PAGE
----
Most likely I would be working as a graphic designer which is what I was doing until I had my son. I imagine I’ll return to this field at some point in the future, but maybe for an organisation or not for profit in the environmental area. Writing books has been a lovely adventure but it doesn’t cover the rent or put food on the table.
Were there any obstacles on your path to publication?
The biggest obstacle was trying to figure out what to include in both books. I wanted to make the information easy to understand and accessible no matter where you live. I hope this was achieved!
How involved have you been in the development of your books?
My publisher and editor at Hardie Grant were very supportive and we worked closely on the books from development through to the printing. Together we looked at ways to keep the production as low waste as possible.
What’s the best aspect of your writing life?
Being able to help others and the environment is the best aspect.
Trying to find the time with a vivacious two year old!
Do you experience ‘writer’s block’ and if so, how do you overcome it?
I have the opposite! There are too many ideas in my head and sitting in draft documents ready to be put into the world.
What would you do differently if you were starting out now as a writer and speaker?
I wish I had done a class on public speaking. I get so nervous wondering if how I’m delivering information is actually the best way. It’s still on my list to do. As for writing, I’m not sure what I would do differently. Probably just write more because I enjoy it so much.
What’s the best advice you were ever given?
Don’t compare yourself to others. Whether it’s writing or if you are making eco changes in your life. Everyone is different and just because someone is doing it one way doesn’t mean it will suit yours.
How important is social media to you?
Depends on the social media – I love Facebook because of the communities that can form through Facebook groups. I’ve watched fantastic initiatives spring up to become helpful tools used widely not only in Australia but across the world. There is also the support Facebook communities can offer too.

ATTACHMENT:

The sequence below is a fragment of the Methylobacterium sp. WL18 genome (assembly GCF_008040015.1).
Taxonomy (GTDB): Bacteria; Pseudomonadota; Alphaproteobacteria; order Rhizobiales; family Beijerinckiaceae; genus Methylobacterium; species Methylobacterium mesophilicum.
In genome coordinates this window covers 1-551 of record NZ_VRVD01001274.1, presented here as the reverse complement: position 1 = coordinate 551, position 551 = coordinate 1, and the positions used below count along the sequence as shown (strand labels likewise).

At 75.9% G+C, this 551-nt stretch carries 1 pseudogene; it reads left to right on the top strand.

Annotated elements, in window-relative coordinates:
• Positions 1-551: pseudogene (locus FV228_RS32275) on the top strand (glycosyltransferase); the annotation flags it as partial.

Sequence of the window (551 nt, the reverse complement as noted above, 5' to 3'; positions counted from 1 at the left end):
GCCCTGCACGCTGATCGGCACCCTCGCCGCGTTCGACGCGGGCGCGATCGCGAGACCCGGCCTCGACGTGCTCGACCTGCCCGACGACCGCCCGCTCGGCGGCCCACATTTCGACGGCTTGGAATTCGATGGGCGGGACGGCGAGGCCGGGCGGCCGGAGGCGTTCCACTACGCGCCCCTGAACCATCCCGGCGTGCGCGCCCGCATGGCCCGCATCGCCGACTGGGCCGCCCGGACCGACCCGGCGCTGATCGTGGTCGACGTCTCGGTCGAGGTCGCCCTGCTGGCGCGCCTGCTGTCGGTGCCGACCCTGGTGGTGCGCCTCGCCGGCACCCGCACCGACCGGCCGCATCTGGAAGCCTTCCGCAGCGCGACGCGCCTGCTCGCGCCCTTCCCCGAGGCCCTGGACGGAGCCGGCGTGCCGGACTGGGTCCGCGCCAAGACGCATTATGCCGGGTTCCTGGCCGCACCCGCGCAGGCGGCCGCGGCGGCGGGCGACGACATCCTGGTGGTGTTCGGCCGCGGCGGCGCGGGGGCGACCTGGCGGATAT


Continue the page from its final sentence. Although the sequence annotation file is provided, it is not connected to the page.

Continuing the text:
What do you read for enjoyment? Favourite books/authors?
I recently finished Where The Crawdads Sing by Delia Owens (which I loved!) and am currently reading Island by Alistair MacLeod. This has been hard to put down. Unfortunately when I try to read anything my son will want me to read his books instead. His current pick is Truck Truck Goose.
What is your top tip for anyone wanting to write a non-fiction book?
Plan, plan, plan! Remember you’re writing to help your audience understand a subject so think back to how much you didn’t know before becoming an “expert” on the subject. I constantly asked myself what kind of book I would have liked at the beginning.
Now for a little light relief – If you were stuck in a stalled lift for several hours, who would you choose to share the experience with you and why?
Scott Morrison – hopefully by the end of the experience he would be a waste warrior and ready to turn Australia into a circular economy!
Waste Not Everyday
Suited to those who are interested in taking their first steps towards a zero waste lifestyle, this book is a lighter, easier approach to Erin’s first and more in depth book, Waste Not. Also makes a great gift for friends and family looking for a simple introduction to the concept of zero waste.
Would you like to throw away less? Do something for the planet? But not ready to dive straight into composting or go totally plastic-free yet? Waste Not Everyday is your step-by-step guide with 365 easy changes that will not only influence what you throw out but also have a genuine impact on the future of our planet.
Split into four easy-to-follow parts, Waste Not Everyday features simple tips that will lead to a real shift in thinking and action and show you that a zero-waste lifestyle is actually achievable – for everyone, every budget and every schedule. With tips ranging from actions and inspiration to recipes and resources, Erin takes you on a gentle journey towards a life with less waste and more meaning.
It is available from the following links: